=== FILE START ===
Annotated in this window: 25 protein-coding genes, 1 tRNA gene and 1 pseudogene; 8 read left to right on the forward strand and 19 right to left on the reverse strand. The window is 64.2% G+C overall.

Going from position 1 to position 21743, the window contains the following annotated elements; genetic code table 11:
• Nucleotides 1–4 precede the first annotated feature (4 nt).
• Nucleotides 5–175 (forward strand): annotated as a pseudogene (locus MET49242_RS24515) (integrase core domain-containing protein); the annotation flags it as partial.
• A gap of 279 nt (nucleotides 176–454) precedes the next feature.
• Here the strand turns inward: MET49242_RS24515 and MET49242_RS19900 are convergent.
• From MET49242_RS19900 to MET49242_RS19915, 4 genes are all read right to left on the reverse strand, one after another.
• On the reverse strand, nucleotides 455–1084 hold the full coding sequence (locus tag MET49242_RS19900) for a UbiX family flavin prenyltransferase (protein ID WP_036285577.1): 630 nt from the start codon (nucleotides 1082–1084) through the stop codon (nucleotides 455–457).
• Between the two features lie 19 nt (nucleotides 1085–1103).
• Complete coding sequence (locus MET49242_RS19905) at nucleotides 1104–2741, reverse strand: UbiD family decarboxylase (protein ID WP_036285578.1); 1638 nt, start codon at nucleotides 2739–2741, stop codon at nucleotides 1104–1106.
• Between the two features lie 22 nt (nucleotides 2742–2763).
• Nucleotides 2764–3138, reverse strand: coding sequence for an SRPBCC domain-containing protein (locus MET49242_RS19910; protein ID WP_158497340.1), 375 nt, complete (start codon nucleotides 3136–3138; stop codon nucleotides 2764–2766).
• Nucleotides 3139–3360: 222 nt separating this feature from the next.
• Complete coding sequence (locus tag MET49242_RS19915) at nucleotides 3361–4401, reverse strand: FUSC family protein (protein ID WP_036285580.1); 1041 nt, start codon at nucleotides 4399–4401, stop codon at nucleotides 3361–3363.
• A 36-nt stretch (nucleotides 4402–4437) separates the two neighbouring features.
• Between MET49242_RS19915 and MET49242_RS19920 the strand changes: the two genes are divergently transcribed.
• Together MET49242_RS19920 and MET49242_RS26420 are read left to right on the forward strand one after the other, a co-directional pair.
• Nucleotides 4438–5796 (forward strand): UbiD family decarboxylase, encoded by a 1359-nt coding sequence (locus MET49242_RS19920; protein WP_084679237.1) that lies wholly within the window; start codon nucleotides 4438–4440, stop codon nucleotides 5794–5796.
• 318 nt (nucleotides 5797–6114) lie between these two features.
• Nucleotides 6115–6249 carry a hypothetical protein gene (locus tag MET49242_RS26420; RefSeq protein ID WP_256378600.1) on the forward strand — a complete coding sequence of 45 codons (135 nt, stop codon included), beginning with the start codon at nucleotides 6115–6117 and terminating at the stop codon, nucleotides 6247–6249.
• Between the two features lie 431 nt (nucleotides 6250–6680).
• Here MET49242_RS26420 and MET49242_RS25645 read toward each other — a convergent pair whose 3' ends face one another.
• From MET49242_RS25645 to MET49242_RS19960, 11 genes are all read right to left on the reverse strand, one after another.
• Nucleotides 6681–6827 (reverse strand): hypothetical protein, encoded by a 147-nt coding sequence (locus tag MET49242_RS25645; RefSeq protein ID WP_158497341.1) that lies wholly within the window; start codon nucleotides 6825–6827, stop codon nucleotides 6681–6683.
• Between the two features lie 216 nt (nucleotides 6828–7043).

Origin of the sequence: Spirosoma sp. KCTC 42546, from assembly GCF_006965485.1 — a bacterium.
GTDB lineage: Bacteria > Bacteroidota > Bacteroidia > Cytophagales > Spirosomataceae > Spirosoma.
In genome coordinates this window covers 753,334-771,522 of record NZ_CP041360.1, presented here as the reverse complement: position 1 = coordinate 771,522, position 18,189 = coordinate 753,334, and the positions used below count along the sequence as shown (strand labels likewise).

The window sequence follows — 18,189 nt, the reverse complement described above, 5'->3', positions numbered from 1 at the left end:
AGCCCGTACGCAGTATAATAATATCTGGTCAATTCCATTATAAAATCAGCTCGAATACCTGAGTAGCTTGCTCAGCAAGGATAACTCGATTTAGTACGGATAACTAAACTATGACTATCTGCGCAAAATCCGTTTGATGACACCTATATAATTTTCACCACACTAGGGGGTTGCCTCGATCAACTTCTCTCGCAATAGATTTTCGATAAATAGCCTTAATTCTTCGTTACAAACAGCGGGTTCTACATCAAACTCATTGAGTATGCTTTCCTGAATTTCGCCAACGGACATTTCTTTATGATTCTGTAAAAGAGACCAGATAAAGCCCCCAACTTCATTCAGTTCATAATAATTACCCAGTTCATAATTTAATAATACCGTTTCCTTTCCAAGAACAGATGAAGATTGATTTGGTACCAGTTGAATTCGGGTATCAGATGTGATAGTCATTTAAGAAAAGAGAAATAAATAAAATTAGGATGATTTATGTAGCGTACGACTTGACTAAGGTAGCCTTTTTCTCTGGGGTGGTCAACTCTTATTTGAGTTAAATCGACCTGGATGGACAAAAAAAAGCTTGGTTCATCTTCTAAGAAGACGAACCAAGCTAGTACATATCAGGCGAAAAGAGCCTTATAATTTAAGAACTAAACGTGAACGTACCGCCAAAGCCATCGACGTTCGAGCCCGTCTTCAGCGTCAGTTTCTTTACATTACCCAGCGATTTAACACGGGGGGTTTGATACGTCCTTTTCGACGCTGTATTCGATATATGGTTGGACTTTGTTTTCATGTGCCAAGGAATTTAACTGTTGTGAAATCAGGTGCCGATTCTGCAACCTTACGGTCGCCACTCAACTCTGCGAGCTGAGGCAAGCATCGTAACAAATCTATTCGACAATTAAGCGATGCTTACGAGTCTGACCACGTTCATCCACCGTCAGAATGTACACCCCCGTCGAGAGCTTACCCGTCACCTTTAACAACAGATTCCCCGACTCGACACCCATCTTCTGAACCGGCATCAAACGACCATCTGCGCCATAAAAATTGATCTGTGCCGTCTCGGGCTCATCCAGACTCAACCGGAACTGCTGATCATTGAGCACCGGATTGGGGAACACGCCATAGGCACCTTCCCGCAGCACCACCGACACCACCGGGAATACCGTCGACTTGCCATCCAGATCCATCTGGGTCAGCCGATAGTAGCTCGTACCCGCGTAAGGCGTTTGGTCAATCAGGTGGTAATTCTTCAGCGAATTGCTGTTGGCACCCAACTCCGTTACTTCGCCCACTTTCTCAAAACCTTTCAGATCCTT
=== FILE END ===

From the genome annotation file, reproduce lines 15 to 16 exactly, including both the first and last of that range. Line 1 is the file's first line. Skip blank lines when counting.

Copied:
• A 36-nt stretch (nucleotides 4402–4437) separates the two neighbouring features.
• Between MET49242_RS19915 and MET49242_RS19920 the strand changes: the two genes are divergently transcribed.